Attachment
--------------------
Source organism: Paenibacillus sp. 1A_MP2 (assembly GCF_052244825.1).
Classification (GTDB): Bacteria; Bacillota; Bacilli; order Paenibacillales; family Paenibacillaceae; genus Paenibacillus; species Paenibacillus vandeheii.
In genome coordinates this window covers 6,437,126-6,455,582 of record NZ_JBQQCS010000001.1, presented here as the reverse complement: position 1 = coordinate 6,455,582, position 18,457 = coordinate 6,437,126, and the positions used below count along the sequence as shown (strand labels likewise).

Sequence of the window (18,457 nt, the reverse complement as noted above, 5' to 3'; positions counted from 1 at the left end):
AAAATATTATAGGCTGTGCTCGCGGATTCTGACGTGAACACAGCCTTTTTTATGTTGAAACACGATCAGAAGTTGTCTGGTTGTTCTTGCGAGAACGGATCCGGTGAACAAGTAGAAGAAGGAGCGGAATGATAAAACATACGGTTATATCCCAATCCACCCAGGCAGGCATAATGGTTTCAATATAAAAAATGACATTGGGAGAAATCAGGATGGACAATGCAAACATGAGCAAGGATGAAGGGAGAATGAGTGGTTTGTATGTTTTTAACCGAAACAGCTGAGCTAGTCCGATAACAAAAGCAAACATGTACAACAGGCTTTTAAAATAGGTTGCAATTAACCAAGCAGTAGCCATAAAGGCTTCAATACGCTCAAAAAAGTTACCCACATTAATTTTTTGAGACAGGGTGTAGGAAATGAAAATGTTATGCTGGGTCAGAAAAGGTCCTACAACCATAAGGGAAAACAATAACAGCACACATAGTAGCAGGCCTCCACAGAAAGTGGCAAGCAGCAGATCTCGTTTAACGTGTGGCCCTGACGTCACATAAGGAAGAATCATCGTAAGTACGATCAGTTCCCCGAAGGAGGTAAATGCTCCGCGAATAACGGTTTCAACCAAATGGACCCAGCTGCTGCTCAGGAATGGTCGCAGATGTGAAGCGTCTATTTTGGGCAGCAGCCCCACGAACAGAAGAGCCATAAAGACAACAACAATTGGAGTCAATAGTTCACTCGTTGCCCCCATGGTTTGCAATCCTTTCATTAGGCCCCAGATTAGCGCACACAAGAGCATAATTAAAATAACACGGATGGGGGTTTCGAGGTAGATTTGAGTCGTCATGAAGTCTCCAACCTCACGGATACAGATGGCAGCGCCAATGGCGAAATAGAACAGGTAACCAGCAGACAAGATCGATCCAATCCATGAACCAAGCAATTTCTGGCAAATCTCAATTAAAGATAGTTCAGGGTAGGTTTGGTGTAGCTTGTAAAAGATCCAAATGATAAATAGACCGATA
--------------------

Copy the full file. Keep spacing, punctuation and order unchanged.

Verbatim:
Source organism: Paenibacillus sp. 1A_MP2 (assembly GCF_052244825.1).
Classification (GTDB): Bacteria; Bacillota; Bacilli; order Paenibacillales; family Paenibacillaceae; genus Paenibacillus; species Paenibacillus vandeheii.
In genome coordinates this window covers 6,437,126-6,455,582 of record NZ_JBQQCS010000001.1, presented here as the reverse complement: position 1 = coordinate 6,455,582, position 18,457 = coordinate 6,437,126, and the positions used below count along the sequence as shown (strand labels likewise).

Sequence of the window (18,457 nt, the reverse complement as noted above, 5' to 3'; positions counted from 1 at the left end):
AAAATATTATAGGCTGTGCTCGCGGATTCTGACGTGAACACAGCCTTTTTTATGTTGAAACACGATCAGAAGTTGTCTGGTTGTTCTTGCGAGAACGGATCCGGTGAACAAGTAGAAGAAGGAGCGGAATGATAAAACATACGGTTATATCCCAATCCACCCAGGCAGGCATAATGGTTTCAATATAAAAAATGACATTGGGAGAAATCAGGATGGACAATGCAAACATGAGCAAGGATGAAGGGAGAATGAGTGGTTTGTATGTTTTTAACCGAAACAGCTGAGCTAGTCCGATAACAAAAGCAAACATGTACAACAGGCTTTTAAAATAGGTTGCAATTAACCAAGCAGTAGCCATAAAGGCTTCAATACGCTCAAAAAAGTTACCCACATTAATTTTTTGAGACAGGGTGTAGGAAATGAAAATGTTATGCTGGGTCAGAAAAGGTCCTACAACCATAAGGGAAAACAATAACAGCACACATAGTAGCAGGCCTCCACAGAAAGTGGCAAGCAGCAGATCTCGTTTAACGTGTGGCCCTGACGTCACATAAGGAAGAATCATCGTAAGTACGATCAGTTCCCCGAAGGAGGTAAATGCTCCGCGAATAACGGTTTCAACCAAATGGACCCAGCTGCTGCTCAGGAATGGTCGCAGATGTGAAGCGTCTATTTTGGGCAGCAGCCCCACGAACAGAAGAGCCATAAAGACAACAACAATTGGAGTCAATAGTTCACTCGTTGCCCCCATGGTTTGCAATCCTTTCATTAGGCCCCAGATTAGCGCACACAAGAGCATAATTAAAATAACACGGATGGGGGTTTCGAGGTAGATTTGAGTCGTCATGAAGTCTCCAACCTCACGGATACAGATGGCAGCGCCAATGGCGAAATAGAACAGGTAACCAGCAGACAAGATCGATCCAATCCATGAACCAAGCAATTTCTGGCAAATCTCAATTAAAGATAGTTCAGGGTAGGTTTGGTGTAGCTTGTAAAAGATCCAAATGATAAATAGACCGATA